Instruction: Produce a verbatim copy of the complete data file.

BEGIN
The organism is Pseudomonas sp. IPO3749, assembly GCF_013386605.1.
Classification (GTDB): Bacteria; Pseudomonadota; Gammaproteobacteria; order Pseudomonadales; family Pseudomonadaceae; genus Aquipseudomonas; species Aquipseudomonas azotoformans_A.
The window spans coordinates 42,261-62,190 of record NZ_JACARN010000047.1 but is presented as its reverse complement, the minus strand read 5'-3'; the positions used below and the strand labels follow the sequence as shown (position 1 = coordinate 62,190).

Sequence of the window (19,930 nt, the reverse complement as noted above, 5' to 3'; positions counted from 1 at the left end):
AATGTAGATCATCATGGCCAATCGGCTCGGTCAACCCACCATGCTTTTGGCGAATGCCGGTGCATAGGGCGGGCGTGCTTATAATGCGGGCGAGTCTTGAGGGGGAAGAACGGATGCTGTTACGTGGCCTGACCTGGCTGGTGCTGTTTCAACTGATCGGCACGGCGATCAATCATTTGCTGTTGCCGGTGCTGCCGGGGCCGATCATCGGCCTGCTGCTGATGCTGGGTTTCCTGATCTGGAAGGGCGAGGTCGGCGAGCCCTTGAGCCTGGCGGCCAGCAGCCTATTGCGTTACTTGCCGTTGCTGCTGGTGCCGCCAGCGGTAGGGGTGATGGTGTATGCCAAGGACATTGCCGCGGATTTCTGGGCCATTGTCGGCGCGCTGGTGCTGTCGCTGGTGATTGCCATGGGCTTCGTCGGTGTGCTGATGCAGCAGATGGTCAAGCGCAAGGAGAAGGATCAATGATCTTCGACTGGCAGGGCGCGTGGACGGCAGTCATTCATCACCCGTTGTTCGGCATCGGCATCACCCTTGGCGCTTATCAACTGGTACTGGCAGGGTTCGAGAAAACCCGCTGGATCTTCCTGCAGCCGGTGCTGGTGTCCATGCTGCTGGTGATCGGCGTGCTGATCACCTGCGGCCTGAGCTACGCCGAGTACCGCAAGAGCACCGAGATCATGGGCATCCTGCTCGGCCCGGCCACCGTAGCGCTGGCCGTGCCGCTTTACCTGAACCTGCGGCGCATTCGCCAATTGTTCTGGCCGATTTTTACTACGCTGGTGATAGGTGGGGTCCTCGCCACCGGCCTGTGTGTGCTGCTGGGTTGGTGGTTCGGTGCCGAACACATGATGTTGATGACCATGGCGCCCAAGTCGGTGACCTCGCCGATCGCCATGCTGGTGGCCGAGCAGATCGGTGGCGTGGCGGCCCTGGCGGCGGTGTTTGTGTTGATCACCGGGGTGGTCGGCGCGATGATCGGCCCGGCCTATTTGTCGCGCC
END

The organism is Pseudomonas sp. IPO3749, assembly GCF_013386605.1.
Classification (GTDB): Bacteria; Pseudomonadota; Gammaproteobacteria; order Pseudomonadales; family Pseudomonadaceae; genus Aquipseudomonas; species Aquipseudomonas azotoformans_A.
The window spans coordinates 42,261-62,190 of record NZ_JACARN010000047.1 but is presented as its reverse complement, the minus strand read 5'-3'; the positions used below and the strand labels follow the sequence as shown (position 1 = coordinate 62,190).

Sequence of the window (19,930 nt, the reverse complement as noted above, 5' to 3'; positions counted from 1 at the left end):
AATGTAGATCATCATGGCCAATCGGCTCGGTCAACCCACCATGCTTTTGGCGAATGCCGGTGCATAGGGCGGGCGTGCTTATAATGCGGGCGAGTCTTGAGGGGGAAGAACGGATGCTGTTACGTGGCCTGACCTGGCTGGTGCTGTTTCAACTGATCGGCACGGCGATCAATCATTTGCTGTTGCCGGTGCTGCCGGGGCCGATCATCGGCCTGCTGCTGATGCTGGGTTTCCTGATCTGGAAGGGCGAGGTCGGCGAGCCCTTGAGCCTGGCGGCCAGCAGCCTATTGCGTTACTTGCCGTTGCTGCTGGTGCCGCCAGCGGTAGGGGTGATGGTGTATGCCAAGGACATTGCCGCGGATTTCTGGGCCATTGTCGGCGCGCTGGTGCTGTCGCTGGTGATTGCCATGGGCTTCGTCGGTGTGCTGATGCAGCAGATGGTCAAGCGCAAGGAGAAGGATCAATGATCTTCGACTGGCAGGGCGCGTGGACGGCAGTCATTCATCACCCGTTGTTCGGCATCGGCATCACCCTTGGCGCTTATCAACTGGTACTGGCAGGGTTCGAGAAAACCCGCTGGATCTTCCTGCAGCCGGTGCTGGTGTCCATGCTGCTGGTGATCGGCGTGCTGATCACCTGCGGCCTGAGCTACGCCGAGTACCGCAAGAGCACCGAGATCATGGGCATCCTGCTCGGCCCGGCCACCGTAGCGCTGGCCGTGCCGCTTTACCTGAACCTGCGGCGCATTCGCCAATTGTTCTGGCCGATTTTTACTACGCTGGTGATAGGTGGGGTCCTCGCCACCGGCCTGTGTGTGCTGCTGGGTTGGTGGTTCGGTGCCGAACACATGATGTTGATGACCATGGCGCCCAAGTCGGTGACCTCGCCGATCGCCATGCTGGTGGCCGAGCAGATCGGTGGCGTGGCGGCCCTGGCGGCGGTGTTTGTGTTGATCACCGGGGTGGTCGGCGCGATGATCGGCCCGGCCTATTTGTCGCGCC